By Jordi Calvet-Bademunt

“When we started this work, we were curious. Now, we have real concerns.” The CEO of the Competition & Markets Authority (CMA), the British antitrust regulator, was referring to the competition risks her team has identified in the foundation models industry. Foundation models are a type of generative AI. Popular models include OpenAI’s GPT-4 and Google’s Gemini.

Generative AI is becoming more widespread, and there is a real risk that it will become controlled by a handful of companies, just like in other digital sectors. The Federal Trade Commission (FTC) in the United States and the European Commission in the European Union are also analyzing competition risks in generative AI. Naturally, antitrust regulators are concerned about the economic implications of this situation.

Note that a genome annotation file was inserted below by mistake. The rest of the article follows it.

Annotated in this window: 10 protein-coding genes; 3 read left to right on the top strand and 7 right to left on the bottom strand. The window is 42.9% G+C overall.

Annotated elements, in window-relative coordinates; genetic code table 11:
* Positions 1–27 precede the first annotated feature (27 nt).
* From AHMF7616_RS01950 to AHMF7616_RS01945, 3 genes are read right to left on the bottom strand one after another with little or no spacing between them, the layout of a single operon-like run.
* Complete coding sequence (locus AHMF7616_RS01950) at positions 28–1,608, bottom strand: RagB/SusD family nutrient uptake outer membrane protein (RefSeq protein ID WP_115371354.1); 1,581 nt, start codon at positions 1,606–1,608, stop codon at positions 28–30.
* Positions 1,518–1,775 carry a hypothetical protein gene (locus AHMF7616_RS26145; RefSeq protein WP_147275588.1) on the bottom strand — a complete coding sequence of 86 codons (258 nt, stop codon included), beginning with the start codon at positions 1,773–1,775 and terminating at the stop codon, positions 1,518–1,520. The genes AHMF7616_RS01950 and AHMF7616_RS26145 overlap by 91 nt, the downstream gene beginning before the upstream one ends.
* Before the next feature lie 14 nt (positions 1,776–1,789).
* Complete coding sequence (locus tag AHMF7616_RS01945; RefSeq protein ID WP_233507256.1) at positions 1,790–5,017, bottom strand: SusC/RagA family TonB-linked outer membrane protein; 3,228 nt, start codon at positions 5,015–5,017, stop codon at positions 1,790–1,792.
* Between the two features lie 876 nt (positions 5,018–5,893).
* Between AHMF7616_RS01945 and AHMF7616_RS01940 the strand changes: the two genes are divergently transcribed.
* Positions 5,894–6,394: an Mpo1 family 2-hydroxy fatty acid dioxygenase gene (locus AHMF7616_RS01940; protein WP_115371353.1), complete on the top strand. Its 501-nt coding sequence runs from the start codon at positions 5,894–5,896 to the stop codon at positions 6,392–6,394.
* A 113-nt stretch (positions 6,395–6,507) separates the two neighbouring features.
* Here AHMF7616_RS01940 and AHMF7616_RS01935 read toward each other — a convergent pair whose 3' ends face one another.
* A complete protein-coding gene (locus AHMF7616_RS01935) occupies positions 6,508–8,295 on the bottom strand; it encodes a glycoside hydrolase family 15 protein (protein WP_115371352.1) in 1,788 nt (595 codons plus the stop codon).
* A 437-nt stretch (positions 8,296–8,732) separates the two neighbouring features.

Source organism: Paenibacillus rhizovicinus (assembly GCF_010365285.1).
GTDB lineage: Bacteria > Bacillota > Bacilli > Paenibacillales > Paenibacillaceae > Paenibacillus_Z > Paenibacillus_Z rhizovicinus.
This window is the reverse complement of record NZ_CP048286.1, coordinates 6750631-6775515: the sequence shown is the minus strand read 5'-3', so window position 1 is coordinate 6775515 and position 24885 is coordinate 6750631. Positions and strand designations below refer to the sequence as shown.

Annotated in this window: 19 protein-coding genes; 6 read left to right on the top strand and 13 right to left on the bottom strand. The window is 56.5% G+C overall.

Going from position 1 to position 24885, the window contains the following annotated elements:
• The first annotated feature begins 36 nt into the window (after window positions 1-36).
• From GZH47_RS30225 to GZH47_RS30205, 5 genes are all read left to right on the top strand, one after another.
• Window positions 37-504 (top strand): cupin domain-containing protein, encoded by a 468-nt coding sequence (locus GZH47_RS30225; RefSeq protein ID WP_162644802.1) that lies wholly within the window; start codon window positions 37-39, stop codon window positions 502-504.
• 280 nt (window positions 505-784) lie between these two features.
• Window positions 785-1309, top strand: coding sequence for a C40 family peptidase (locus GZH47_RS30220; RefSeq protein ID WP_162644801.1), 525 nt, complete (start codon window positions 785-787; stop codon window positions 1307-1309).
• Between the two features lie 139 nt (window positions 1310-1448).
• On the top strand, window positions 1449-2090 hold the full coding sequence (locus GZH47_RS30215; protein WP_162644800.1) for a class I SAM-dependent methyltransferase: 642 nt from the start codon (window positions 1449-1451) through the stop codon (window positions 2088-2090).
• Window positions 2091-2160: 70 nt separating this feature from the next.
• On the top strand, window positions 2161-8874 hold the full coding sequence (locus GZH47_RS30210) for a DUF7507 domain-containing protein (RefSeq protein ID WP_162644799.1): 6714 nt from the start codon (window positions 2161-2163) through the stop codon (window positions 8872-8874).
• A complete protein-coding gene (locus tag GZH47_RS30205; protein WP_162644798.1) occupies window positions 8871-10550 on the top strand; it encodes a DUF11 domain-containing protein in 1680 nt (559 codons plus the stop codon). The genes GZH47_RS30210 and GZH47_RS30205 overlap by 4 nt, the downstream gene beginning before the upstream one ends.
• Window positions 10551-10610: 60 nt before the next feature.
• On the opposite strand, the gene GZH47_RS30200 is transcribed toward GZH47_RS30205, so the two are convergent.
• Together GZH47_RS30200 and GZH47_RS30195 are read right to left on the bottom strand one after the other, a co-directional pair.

But, limited competition can have adverse effects well beyond the economy. A concentrated and homogenous generative AI industry can also be pernicious for freedom of expression and access to information. It would mean that just a few AI providers can decisively influence the type of information millions of users create and access. It would be a problematic outcome if, for instance, Google’s Gemini steered Gmail users to draft messages that favored specific information and viewpoints, while limiting or refusing assistance with other perspectives. Or if Microsoft’s Copilot did the same on Word, or Meta’s AI shaped what messages users wrote on its platforms.

While the future of generative AI is still unclear, and policymakers still have time to spur a competitive marketplace, we should prepare for the possibility that a few major players will dominate it. In such a consolidated marketplace, it is paramount that these dominant companies develop approaches and policies that align with human rights and, in particular, commit to freedom of expression and access to information.

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